Your Next Smartphone May Have A Self-Healing Screen
While smartphones continue to get increasingly sophisticated and resilient, the same cannot be said about the display screen. The Gorilla Glass cover used for most high-end cell phones tends to shatter easily, leaving owners with little choice but to pay for an expensive replacement screen or buy a new device altogether. However, this issue may soon be a thing of the past thanks to a new self-healing, Wolverine-inspired material which automatically repairs itself within 24 hours.
Dr. Chao Wang, the leading researcher of the UC Riverside team who developed the material, says, “When I was young, my idol was Wolverine from the X-Men. He could save the world, but only because he could heal himself. A self-healing material, when carved into two parts, can go back together like nothing has happened, just like our human skin. I’ve been researching making a self-healing lithium ion battery, so when you drop your cell phone, it could fix itself and last much longer.”
Cell phones with self-healing technology is not a new concept — the LG smartphone model G Flex 2, released in 2015, already has a self-healing back panel which can repair everyday scratches within minutes. However, the material is held together by hydrogen bonds that are unable to conduct electricity and hence unsuitable for display screens, given that most smartphones rely on a grid of electrodes underneath the screen. When the human finger touches the screen, a tiny electrical charge transfers to the finger to complete the circuit and tells the phone what you are trying to accomplish.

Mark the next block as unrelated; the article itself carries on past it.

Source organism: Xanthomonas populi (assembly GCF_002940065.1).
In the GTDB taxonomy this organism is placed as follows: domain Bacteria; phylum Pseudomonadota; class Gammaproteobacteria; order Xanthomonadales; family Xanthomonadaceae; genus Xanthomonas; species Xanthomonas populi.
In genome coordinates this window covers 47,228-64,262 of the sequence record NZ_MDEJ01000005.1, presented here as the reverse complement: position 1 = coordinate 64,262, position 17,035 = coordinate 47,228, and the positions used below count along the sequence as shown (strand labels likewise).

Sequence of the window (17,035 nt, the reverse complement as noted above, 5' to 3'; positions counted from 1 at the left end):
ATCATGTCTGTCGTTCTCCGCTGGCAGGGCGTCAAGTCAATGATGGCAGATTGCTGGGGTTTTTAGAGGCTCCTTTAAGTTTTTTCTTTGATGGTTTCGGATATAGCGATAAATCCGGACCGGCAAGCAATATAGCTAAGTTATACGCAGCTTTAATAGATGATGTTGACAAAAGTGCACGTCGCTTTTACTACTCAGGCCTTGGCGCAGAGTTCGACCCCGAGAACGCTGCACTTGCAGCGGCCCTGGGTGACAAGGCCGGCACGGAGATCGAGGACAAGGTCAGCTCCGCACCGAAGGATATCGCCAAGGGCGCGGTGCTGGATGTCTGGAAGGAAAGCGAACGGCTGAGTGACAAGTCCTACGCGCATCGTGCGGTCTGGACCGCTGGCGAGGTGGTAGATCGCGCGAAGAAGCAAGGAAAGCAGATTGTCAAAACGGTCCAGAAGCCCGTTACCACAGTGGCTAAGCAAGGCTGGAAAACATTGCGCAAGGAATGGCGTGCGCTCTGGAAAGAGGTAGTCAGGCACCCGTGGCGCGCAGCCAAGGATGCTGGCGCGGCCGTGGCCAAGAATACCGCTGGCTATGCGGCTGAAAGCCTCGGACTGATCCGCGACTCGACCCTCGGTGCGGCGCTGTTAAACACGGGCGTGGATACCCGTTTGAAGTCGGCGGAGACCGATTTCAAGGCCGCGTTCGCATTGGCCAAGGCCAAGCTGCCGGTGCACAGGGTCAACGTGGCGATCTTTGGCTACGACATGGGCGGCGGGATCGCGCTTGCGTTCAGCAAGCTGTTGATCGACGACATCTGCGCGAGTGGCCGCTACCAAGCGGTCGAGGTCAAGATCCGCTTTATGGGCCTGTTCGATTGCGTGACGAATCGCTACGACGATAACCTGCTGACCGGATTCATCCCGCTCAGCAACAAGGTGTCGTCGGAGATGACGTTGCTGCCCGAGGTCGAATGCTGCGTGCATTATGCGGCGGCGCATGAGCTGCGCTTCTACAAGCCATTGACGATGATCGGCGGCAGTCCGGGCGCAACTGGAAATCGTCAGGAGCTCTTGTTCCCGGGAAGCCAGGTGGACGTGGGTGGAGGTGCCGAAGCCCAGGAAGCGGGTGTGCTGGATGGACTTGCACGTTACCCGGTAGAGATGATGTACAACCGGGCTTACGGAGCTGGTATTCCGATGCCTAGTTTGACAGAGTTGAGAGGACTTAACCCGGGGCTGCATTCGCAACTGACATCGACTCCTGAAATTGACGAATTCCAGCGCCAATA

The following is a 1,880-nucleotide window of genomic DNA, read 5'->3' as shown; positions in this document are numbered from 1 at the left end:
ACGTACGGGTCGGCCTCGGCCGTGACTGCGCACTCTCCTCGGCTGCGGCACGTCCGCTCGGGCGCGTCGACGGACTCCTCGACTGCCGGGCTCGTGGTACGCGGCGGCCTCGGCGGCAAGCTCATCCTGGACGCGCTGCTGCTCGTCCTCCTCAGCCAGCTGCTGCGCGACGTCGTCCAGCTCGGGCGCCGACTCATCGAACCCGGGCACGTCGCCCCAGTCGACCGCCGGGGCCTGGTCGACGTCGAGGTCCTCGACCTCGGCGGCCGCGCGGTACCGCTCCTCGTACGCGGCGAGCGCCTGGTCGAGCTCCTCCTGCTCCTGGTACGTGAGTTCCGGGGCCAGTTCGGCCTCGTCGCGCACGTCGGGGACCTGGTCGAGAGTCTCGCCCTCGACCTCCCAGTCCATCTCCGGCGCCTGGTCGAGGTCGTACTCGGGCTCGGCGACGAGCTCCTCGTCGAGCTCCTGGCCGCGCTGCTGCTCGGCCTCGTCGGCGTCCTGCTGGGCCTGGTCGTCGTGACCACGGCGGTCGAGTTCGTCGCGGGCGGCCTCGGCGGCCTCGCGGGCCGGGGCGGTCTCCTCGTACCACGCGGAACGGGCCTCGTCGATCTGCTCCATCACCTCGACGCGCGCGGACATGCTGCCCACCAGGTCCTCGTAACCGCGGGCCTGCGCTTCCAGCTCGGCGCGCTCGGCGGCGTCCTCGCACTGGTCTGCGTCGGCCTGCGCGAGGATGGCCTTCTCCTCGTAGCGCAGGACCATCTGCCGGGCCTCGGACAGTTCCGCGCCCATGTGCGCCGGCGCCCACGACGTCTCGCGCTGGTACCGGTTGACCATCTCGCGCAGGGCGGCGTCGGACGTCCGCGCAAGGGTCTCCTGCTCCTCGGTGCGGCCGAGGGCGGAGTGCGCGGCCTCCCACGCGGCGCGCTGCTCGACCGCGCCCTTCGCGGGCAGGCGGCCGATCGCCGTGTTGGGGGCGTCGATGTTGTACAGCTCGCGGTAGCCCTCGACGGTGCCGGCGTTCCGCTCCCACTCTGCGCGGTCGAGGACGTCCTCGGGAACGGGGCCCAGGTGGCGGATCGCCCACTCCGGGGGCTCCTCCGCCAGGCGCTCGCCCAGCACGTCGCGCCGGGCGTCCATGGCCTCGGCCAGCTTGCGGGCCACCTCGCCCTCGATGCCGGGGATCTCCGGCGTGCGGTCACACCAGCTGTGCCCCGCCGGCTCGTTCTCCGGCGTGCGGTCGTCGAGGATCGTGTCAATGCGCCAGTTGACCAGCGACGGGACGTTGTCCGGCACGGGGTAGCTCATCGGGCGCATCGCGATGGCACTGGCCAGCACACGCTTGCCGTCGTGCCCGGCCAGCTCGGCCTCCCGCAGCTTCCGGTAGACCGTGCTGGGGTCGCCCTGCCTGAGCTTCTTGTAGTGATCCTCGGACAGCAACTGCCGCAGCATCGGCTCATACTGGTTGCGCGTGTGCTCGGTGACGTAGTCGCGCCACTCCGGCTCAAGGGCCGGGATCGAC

To overcome the shortcoming, the UC Riverside team turned to a different kind of chemical bonding. Called ion-dipole interaction, it is a type of intermolecular force between fully charged ions and partially charged polar molecules.
For their self-healing material, the researchers selected salt ions and a transparent polymer that can be stretched to 50 times its normal size.
To see if it worked, the scientists tore it in half. Sure enough, the dynamic bond between the ions and polymer molecules caused the torn parts to align themselves back to their original configuration within a day.
To test the material’s conductivity, the researchers created an “artificial muscle” by placing a non-conductive membrane between two layers of the newly created material. When an electric current was applied, the “artificial muscle” responded by moving, similar to how the human bicep moves upon receiving a signal from the brain.
Wang, who presented his research at the 253rd National Meeting & Exposition of the American Chemical Society (ACS) on April 4, says, “Ion-dipole interactions have never been used for designing a self-healing polymer, but it turns out that they’re particularly suitable for ionic conductors.”
The team now plans to work on improving the properties of the polymer so that is it durable even when exposed to harsh external conditions such as high humidity. According to Wang, previous self-healing polymers have not held up well when exposed to moisture, and therefore, not been useful for real-world applications. The optimistic researcher believes that self-healing cell phone screens will be a reality within just three years! We sure hope he is right!
Resources: acs.org, businessinsider.com
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Reading Comprehension (8 questions)
- What is the problem with current smartphone screens?
- How will the new material help solve it?
Critical Thinking Challenge
What other uses can you see for this self-healing material?
Vocabulary in Context
“When the human finger touches the screen, a tiny electrical charge transfers to the finger to complete the circuit and tells the phone what you are trying to accomplish...